Priorities in EU road safety.
C 18236 (In: C 18229 S) /82 /83 / ITRD E108577
In: Sicher fahren in Europa : 4. Symposium : Referate des Symposium 2000, 6. bis 7. Juni 2000 in Baden-Baden, veranstaltet vom "Allgemeine Deutsche Automobilclub e.V. (ADAC) und der Bundesanstalt für Strassenwesen BASt, Berichte der Bundesanstalt für Strassenwesen `Mensch und Sicherheit', Heft M 121, p. 46-50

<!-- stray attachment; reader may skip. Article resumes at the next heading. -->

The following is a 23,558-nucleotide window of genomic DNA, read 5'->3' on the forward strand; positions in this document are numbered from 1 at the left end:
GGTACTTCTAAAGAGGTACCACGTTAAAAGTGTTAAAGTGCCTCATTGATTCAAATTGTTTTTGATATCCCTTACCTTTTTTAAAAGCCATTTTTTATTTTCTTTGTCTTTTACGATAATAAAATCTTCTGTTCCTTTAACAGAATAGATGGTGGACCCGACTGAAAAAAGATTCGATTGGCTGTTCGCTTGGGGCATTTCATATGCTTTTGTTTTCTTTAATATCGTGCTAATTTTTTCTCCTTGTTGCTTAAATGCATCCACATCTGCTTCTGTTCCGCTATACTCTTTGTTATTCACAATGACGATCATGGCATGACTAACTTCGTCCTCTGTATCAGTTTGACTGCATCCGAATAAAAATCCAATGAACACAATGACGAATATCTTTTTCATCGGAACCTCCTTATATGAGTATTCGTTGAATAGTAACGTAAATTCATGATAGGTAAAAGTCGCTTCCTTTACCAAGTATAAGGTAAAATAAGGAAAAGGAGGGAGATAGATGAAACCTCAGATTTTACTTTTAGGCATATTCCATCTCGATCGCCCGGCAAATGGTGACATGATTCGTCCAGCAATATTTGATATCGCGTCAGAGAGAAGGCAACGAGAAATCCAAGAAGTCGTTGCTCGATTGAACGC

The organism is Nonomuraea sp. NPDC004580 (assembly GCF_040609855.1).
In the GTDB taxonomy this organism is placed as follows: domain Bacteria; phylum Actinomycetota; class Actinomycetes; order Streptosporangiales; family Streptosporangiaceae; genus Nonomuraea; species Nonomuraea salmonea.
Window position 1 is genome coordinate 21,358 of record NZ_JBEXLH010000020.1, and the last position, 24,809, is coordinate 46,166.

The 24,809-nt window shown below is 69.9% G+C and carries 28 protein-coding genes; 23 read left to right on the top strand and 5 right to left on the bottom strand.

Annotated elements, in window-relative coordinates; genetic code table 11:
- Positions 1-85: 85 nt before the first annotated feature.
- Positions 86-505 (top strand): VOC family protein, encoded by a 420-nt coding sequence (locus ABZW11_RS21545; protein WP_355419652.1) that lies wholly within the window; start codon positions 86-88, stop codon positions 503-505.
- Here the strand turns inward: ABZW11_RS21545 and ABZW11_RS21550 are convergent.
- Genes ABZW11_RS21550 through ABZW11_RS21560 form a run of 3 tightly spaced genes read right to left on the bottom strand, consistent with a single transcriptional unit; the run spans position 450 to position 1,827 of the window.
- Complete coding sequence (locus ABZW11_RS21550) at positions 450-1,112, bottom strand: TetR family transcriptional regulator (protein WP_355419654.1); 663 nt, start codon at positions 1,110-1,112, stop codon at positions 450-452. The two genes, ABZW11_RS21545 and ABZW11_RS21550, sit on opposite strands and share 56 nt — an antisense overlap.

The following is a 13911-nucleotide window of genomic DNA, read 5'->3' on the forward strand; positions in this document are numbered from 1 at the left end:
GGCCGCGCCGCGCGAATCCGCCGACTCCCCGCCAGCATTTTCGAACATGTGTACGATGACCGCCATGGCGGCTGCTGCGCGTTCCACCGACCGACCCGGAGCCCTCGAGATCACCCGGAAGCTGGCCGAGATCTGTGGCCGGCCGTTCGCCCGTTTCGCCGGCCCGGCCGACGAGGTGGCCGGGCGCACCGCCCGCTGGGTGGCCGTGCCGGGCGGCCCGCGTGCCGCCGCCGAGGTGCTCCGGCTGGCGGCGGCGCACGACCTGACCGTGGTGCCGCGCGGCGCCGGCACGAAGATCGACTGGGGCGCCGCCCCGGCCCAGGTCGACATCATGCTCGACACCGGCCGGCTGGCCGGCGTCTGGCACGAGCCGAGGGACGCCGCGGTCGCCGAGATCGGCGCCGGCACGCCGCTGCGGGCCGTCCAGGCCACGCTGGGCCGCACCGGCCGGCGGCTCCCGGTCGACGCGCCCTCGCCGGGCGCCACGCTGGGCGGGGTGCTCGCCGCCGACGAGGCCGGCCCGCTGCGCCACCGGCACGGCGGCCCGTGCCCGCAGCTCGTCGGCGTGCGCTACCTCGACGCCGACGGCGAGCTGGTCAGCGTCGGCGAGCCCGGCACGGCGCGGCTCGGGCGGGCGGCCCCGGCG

|Samenvatting||In April 1997 the Commission issued a Communication on Road Safety. This looked at the probable future development of road safety in the EU on the basis of a continuation of past trends. These trends would result, for the 15 Member States, in a reduction of total fatalities from 45,000 in 1995, to 38,000 in 2000, to 32,000 in 2005 and 27,000 in the year 2010. However past trends can never be guaranteed to continue. It has been found that the decreasing trend in fatalities seems to have levelled out. Therefore, it is likely that by the end of this year more than 38,000 of our fellow citizens will have died as a result of a road accident. It also seems that some other estimates made in 1997 were too optimistic. Enormous differences still exist between Member States leading us again to the conclusion that there must be a large scope for improvement simply by applying best practice throughout the Union. Improving the trend towards a stronger reduction of fatalities is the responsibility of authorities at all levels, including the EU where the right frameworks should be set. The following 6 measures have been given a priority at the EU level: (1) EuroNCAP; (2) Black spot management and forgiving roadside design; (3) Seat belts and child restraints; (4) Legislation campaigns and information on enforcement of drink drive laws; (5) Speed limiters for light commercial vehicles; (6) Safer car fronts for pedestrians and cyclists. The following 5 measures are potential priorities but to assess their cost-effectiveness more research is needed: (a) Medical standards for obtaining a driving licence; (b) Testing for obtaining a driving licence; (c) Daytime running lights; (d) The effect of medicines on driver behaviour; (e) Post accident care. Finally the following supporting measures that have received a high priority ranking in the multicriteria analysis: The CARE database; an integrated information system; and research into vehicle standards and telematics. (A)|
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